I want to become a carpenter – and here’s my plan

  • Thoughts

I’ve thought about becoming a carpenter for as long as I can remember. The idea of crafting something out of a solid block of wood is enticing, and I’m pretty sure I’d excel, or even master carpentry given some time and practice. Unfortunately, I’ve worked in all things IT for about 25 years, so there are many things I should probably unlearn, and many things I have to learn.

But I’ve got a plan, so I should be good! Here it is:

Basics

I will dedicate several weeks, possibly even a full month in getting to know the basics. I’m very eager and enthusiastic so that must count for something – perhaps it even accelerates my plan.

I’ll spend a week browsing pictures of carpentry tools – mostly on Pinterest. I guess there are pictures of saws and hammers and nails. I’ll carefully review them all, and might even print out a few pictures to study in detail.

The second week I’ll browse pictures of things I can build when I’m soon a carpenter. Bookshelves, chairs, dinner tables and handles for knives, as those are pretty cool. I might even need to learn how to become a blacksmith, as I would need to craft my own blades. Can’t wait!

During week three I’ll write at least two blog posts on what I’ve learned so far. I’ll also spend an afternoon organizing my toolbox at home so that everything is in proper order, should I need any of my current tools when I become a carpenter.

Fourth week is when I start putting together all the things I’ve learned so far. I will browse websites that sell blocks of wood, and I’ll also visit a few DIY and hardware stores to see what sort of things they sell. I might also strike a conversation with store staff on differences between birch and oak. There might be other brands of wood also, but birch I think is better.

By now it’s been a full month and I’m feeling pretty great. I will be a carpenter, very soon!

Advancing to the next level

It’s always important to aim for the next level. I’m not sure how much time I’ll dedicate for this, but I’m certain two weeks should be enough as the foundation is already set.

I’ll go to at least two user group meetings, I think carpenters have those too. Hanging around with master carpenters, and maybe attending a demo or two will surely rub off some skills for me too. I’ll just have to be careful not to attend any of those IKEA sponsored get-togethers, as I won’t be working on mass-produced stuff – my carpentry skills will be unique and they’ll be used to produce unique results!

By the end of the second week I’ll update my résumé, and start proactively waiting for job offers. Surely someone, somewhere needs a fresh, but eager carpenter to work on a solid block of wood!

If only I’d known it was this easy, I’d done this 26 years ago!

Wait, what?

As you might have guessed, I’m not a carpenter. I’d like to be, but I’m not and most definitely won’t be until the day I retire. I simply don’t have the resources, time or energy in my 40’s – and I love working in IT too much.

I meet bright and eager people wanting to work in IT, almost every week. Sometimes I have the luxury of spending several days with younger (or older) people about to start their career in IT, and I love it. I try to instill as much of my experiences, the things that work, and the things that don’t work in hopes of making people more successful. And happy. That’s important.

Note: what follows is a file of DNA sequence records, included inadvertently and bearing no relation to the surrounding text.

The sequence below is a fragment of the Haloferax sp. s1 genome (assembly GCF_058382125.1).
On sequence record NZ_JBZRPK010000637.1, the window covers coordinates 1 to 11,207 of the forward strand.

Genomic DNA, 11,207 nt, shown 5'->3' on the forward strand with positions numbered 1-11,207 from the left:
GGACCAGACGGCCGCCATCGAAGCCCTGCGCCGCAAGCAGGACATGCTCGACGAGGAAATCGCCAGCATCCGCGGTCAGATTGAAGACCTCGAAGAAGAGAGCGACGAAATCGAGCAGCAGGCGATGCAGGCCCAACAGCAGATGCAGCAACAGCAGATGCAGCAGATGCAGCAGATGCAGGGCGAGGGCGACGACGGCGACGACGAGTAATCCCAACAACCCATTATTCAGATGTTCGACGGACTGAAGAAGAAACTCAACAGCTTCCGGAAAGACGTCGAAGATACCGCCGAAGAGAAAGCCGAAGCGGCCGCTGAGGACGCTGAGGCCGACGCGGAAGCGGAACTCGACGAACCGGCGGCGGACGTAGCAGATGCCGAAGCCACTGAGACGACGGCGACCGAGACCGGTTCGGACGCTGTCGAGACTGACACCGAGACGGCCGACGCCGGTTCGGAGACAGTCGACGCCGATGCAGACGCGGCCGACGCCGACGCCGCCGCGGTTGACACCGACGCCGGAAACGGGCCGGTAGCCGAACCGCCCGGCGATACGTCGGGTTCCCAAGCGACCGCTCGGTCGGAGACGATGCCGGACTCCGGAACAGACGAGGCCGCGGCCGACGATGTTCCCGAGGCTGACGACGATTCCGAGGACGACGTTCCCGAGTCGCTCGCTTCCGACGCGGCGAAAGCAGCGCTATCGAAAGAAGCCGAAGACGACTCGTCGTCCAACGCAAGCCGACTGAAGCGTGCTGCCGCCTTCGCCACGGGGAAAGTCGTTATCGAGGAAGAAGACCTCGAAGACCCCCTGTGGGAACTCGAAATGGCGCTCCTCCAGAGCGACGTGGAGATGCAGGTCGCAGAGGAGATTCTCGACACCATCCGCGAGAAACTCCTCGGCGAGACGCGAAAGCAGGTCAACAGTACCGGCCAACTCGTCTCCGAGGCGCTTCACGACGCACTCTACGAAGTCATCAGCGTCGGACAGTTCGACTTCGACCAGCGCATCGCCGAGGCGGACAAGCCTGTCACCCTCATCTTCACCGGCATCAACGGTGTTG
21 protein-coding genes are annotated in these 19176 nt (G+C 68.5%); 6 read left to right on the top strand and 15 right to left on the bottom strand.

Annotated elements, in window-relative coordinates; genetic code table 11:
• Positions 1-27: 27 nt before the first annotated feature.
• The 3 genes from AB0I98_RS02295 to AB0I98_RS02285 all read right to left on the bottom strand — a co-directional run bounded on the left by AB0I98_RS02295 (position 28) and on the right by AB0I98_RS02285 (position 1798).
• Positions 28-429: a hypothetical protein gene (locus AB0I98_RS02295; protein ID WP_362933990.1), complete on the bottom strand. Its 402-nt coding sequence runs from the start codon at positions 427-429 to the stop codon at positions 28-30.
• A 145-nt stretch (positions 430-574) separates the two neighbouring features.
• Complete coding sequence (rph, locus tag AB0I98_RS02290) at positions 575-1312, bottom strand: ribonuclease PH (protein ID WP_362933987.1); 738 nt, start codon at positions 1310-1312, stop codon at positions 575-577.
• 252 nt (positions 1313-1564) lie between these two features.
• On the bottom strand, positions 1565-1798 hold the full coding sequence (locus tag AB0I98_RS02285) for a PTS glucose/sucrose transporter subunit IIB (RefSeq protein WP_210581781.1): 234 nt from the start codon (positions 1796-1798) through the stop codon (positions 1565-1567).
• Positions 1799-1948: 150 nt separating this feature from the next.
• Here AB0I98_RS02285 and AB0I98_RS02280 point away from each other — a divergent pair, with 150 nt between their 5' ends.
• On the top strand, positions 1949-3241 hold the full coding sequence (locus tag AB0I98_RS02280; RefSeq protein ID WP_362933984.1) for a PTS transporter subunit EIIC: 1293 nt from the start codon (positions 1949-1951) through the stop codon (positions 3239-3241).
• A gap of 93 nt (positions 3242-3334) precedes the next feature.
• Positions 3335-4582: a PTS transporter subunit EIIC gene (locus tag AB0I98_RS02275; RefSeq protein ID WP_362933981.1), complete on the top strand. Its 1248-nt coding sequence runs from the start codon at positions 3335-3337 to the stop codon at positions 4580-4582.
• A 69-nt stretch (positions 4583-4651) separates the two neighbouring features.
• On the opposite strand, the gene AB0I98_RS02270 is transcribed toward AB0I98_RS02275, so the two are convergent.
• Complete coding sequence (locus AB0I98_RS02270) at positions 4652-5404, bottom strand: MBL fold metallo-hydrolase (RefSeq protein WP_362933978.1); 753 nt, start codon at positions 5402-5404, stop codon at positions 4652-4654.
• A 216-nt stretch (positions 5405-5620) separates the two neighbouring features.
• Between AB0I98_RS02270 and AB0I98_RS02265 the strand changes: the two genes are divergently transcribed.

Not a single person I’ve met in all my years as a trainer, consultant and advisor has said they’ll become IT Pros, or developers, or architects in 4 or 6 weeks. Or even 12. It’s more the opposite – “do I need to study all of this?”, and “do I have to type the whole command or can I just copy-paste it?” are commonly heard during the very first days of ramp-up trainings I’ve delivered.

I sometimes meet these people a year or two later. They’ve become junior consultants, or developers or something similar. I can see the spark in their yes; “there’s so much cool stuff I get to learn!” is an occasional phrase before they crack open Visual Studio Code to show me something really cool.

My point is the following.

Working in modern IT as a techie – either as a developer, consultant, IT Pro, architect or something similar is amazingly hard and challenging. It’s continuous learning, never-ending challenges and a constant, nagging feeling of not knowing enough and needing to become a little bit better.

It’s unbelievably disheartening to have someone say they’ve attended a 4 week crash course on C# for two hours a day and are now cloud architects and developers.

I’m old school. When I grew up, you either did computers as a hobby, or you didn’t. And if you did, you kind of knew already as a teenager you’d end up working with computers. It’s never too late to start a career in IT, but it won’t be easy. And the skills you need to accumulate to be successful require years of meticulous learning and hands-on applying in real projects.

I mean no ill intent for anyone wanting to start in IT. Just be realistic – if it was easy, everyone would do it. But it’s hard and challenging and tough. But also much fun, and very rewarding. I generally recommend it as a career, but it will be more than a few weeks of studying. It’s a life-long journey, where every year you realize there’s so much more to learn and you need to learn faster than before.

By the way, am I too old to become a professional gymnastic? I can do a handstand, if assisted.

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